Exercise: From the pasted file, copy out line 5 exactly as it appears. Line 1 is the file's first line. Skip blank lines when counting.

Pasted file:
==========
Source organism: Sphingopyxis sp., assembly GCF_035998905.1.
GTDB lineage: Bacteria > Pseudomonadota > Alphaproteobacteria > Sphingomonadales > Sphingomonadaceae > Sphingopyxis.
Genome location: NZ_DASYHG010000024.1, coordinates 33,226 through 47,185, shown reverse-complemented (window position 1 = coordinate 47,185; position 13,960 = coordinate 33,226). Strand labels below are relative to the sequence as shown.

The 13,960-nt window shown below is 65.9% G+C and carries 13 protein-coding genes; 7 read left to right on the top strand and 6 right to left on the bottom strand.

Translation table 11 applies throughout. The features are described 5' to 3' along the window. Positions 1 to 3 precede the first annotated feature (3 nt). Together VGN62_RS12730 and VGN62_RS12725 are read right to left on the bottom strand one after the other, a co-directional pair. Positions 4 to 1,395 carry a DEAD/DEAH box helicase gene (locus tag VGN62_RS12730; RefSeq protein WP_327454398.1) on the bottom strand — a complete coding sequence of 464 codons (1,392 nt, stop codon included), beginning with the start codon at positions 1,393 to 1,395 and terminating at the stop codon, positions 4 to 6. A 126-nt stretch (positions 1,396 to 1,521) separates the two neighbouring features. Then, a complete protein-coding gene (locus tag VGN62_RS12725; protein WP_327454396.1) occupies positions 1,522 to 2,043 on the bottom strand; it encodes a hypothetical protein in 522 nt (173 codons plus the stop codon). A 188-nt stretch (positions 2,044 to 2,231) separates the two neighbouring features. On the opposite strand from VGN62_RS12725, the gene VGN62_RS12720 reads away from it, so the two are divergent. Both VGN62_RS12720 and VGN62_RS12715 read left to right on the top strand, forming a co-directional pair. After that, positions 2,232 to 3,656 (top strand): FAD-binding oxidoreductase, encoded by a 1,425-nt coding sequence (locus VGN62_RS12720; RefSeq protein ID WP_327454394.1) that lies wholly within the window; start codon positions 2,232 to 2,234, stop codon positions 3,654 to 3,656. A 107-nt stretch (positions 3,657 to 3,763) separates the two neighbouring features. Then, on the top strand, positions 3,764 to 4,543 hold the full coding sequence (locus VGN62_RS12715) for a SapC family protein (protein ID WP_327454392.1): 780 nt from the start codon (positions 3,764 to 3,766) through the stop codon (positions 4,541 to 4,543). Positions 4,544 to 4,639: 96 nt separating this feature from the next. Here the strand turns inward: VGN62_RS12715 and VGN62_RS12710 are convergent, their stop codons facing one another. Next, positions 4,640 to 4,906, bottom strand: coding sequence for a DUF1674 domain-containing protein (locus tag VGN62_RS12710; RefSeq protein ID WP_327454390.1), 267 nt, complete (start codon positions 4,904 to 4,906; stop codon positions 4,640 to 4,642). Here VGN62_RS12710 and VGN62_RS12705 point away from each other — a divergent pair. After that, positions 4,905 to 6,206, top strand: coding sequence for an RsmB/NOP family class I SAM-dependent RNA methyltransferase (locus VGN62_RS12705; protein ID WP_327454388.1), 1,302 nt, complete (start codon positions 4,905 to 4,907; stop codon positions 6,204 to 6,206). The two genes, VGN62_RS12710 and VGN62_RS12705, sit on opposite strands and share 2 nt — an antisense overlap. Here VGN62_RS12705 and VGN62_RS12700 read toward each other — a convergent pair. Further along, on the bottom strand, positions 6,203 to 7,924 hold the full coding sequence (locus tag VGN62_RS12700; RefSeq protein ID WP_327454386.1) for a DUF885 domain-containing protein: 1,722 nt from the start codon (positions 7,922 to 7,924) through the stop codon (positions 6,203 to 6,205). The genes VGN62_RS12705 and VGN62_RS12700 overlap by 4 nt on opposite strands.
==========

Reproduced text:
Translation table 11 applies throughout. The features are described 5' to 3' along the window. Positions 1 to 3 precede the first annotated feature (3 nt). Together VGN62_RS12730 and VGN62_RS12725 are read right to left on the bottom strand one after the other, a co-directional pair. Positions 4 to 1,395 carry a DEAD/DEAH box helicase gene (locus tag VGN62_RS12730; RefSeq protein WP_327454398.1) on the bottom strand — a complete coding sequence of 464 codons (1,392 nt, stop codon included), beginning with the start codon at positions 1,393 to 1,395 and terminating at the stop codon, positions 4 to 6. A 126-nt stretch (positions 1,396 to 1,521) separates the two neighbouring features. Then, a complete protein-coding gene (locus tag VGN62_RS12725; protein WP_327454396.1) occupies positions 1,522 to 2,043 on the bottom strand; it encodes a hypothetical protein in 522 nt (173 codons plus the stop codon). A 188-nt stretch (positions 2,044 to 2,231) separates the two neighbouring features. On the opposite strand from VGN62_RS12725, the gene VGN62_RS12720 reads away from it, so the two are divergent. Both VGN62_RS12720 and VGN62_RS12715 read left to right on the top strand, forming a co-directional pair. After that, positions 2,232 to 3,656 (top strand): FAD-binding oxidoreductase, encoded by a 1,425-nt coding sequence (locus VGN62_RS12720; RefSeq protein ID WP_327454394.1) that lies wholly within the window; start codon positions 2,232 to 2,234, stop codon positions 3,654 to 3,656. A 107-nt stretch (positions 3,657 to 3,763) separates the two neighbouring features. Then, on the top strand, positions 3,764 to 4,543 hold the full coding sequence (locus VGN62_RS12715) for a SapC family protein (protein ID WP_327454392.1): 780 nt from the start codon (positions 3,764 to 3,766) through the stop codon (positions 4,541 to 4,543). Positions 4,544 to 4,639: 96 nt separating this feature from the next. Here the strand turns inward: VGN62_RS12715 and VGN62_RS12710 are convergent, their stop codons facing one another. Next, positions 4,640 to 4,906, bottom strand: coding sequence for a DUF1674 domain-containing protein (locus tag VGN62_RS12710; RefSeq protein ID WP_327454390.1), 267 nt, complete (start codon positions 4,904 to 4,906; stop codon positions 4,640 to 4,642). Here VGN62_RS12710 and VGN62_RS12705 point away from each other — a divergent pair. After that, positions 4,905 to 6,206, top strand: coding sequence for an RsmB/NOP family class I SAM-dependent RNA methyltransferase (locus VGN62_RS12705; protein ID WP_327454388.1), 1,302 nt, complete (start codon positions 4,905 to 4,907; stop codon positions 6,204 to 6,206). The two genes, VGN62_RS12710 and VGN62_RS12705, sit on opposite strands and share 2 nt — an antisense overlap. Here VGN62_RS12705 and VGN62_RS12700 read toward each other — a convergent pair. Further along, on the bottom strand, positions 6,203 to 7,924 hold the full coding sequence (locus tag VGN62_RS12700; RefSeq protein ID WP_327454386.1) for a DUF885 domain-containing protein: 1,722 nt from the start codon (positions 7,922 to 7,924) through the stop codon (positions 6,203 to 6,205). The genes VGN62_RS12705 and VGN62_RS12700 overlap by 4 nt on opposite strands.